Q: Fred Betham Jr. asked about the sheriff’s forms of communications because he does not have Facebook, but reads the newspaper.

A: “We will utilize the newspaper and still have them here,” Heitman said. “But you are probably going to get the news a little late. The newspapers usually pick up on my Facebook page.”

Q: Why does the sheriff post on Facebook where they are currently serving warrants?

A: “I think it is my job to keep the public informed and you have a right to know where that drug house is down the street and you have a right to know that you may want to keep your kids inside. It’s a great tool and it’s a safety issue,” Heitman said.

Maries County Advocate Live Stream questions:

Q: “I’d like to know what Chris’s plans are if resources decrease at the sheriff’s department?”

A: “Luckily I have had a pretty low turnover rate, I am pretty blessed with that and don’t anticipate resources dropping and patrolling going down. I really don’t perceive that happening,” Heitman said.

Q: Is the money amount under the contract going to stay the same or will it increase at the end of two years?

A: “I anticipate the $155,000 will increase by a cost of living raise for the (Belle) deputies, which is three precent of their salary. But the city knows they can budget for it,” Heitman said.

Raises on contingent on Maries County paying approving raises at the county level.

Q: Will the officers in town work with the fire department? For example: if the street needs to be shut down in emergency situations?

A: Yes, which is traditional for law enforcement and fire departments to work together.

Q: When issued a ticket in Belle, will citizens still have to go to the Belle city court or Maries County?

A: It depends on the violation. If it’s a municipal violation citizens go to Belle Municipal Court, if it’s a state violation, to Vienna at the county court. It’s the same as it is now.

Q: Is the sheriff’s department keeping the current officers on staff?

A: The sheriff’s department has full intentions of keeping Brennan and Coborn on staff, as they were sworn in Thursday, Jan. 23 afternoon, as long as they conform to the department’s standards.

Q: What time will officers be patrolling in the mornings?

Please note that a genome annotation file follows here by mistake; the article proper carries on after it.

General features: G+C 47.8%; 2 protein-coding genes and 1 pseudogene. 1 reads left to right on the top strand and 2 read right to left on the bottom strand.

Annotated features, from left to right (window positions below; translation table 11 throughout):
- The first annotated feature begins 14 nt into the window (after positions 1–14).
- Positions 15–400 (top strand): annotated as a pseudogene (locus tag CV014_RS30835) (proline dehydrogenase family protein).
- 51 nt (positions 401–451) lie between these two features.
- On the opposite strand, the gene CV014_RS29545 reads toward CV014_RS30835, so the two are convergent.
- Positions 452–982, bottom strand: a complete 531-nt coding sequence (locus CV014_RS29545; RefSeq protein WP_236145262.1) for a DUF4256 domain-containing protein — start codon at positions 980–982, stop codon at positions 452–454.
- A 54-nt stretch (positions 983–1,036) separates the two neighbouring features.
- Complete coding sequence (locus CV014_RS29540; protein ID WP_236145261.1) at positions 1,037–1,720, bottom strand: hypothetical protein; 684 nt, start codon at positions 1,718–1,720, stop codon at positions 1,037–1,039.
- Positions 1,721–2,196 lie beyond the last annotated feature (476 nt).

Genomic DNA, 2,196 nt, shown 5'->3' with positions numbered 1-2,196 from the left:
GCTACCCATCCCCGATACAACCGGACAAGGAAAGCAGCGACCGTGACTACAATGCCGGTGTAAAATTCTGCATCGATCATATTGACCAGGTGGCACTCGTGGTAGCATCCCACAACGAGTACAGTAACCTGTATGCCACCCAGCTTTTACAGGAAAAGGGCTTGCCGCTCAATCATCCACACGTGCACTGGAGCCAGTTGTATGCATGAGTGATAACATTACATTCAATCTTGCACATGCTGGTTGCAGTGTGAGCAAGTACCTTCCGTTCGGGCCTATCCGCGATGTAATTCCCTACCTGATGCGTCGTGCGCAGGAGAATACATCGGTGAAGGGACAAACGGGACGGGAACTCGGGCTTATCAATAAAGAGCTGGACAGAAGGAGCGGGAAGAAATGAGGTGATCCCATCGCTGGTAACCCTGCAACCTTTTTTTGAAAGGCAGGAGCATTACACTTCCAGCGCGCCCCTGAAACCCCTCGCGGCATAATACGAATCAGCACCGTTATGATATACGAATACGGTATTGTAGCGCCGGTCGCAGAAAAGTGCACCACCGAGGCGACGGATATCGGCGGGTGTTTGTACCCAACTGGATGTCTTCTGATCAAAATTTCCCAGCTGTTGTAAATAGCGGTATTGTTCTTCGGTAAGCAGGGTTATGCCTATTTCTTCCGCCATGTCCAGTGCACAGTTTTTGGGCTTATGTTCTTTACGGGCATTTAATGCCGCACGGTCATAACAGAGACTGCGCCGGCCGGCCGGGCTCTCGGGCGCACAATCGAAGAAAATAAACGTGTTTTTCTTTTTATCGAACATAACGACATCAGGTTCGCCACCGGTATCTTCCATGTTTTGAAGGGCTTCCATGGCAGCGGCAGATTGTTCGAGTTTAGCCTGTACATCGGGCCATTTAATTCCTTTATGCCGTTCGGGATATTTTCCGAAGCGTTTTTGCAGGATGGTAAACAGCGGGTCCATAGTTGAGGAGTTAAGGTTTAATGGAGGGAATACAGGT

A: Heitman said the department will be hitting the morning traffic.

Q: Will there be any information handed out with citations to explain what and where people should go?

A: Officers don’t hand out informational packets, but the deputy will tell citizens where they need to go and the tickets have an address on them.

Q: Any significant changes to the city’s contract with the police department since the Jan. 20 special meeting?

A: Mostly verbiage changes, but nothing significant since The Advocate previously reported the contract

Q: Does the sheriff think it would be beneficial to have regular town hall meetings?

A: The sheriff’s department still plans to help citizens run their Neighborhood Watch program and aldermen meetings are held the second Tuesday of each month. Deputies will be at the board meeting presenting information each month.

Q: Where will Maries County be operating from in Belle?

A: Officers will be using the front room of the Belle Police Department while Marshal Turnbough uses the back office. If there is not a car there, call the number on the door to dispatch to radio the officer on duty.

“I do ask the community to get behind us because we are here and we are trying to make the community safer,” Heitman said. “If you see something suspicious, call it in. We will do what we can.”

Heitman asked for citizens to give them time to fight crime in town. They may know where drug operations are happening, but need time to collect evidence. Tips called into the Maries County hotline are also helpful.

“I know this was a hard decision for the council, but we ultimately know more proactive policing was needed,” Heitman said.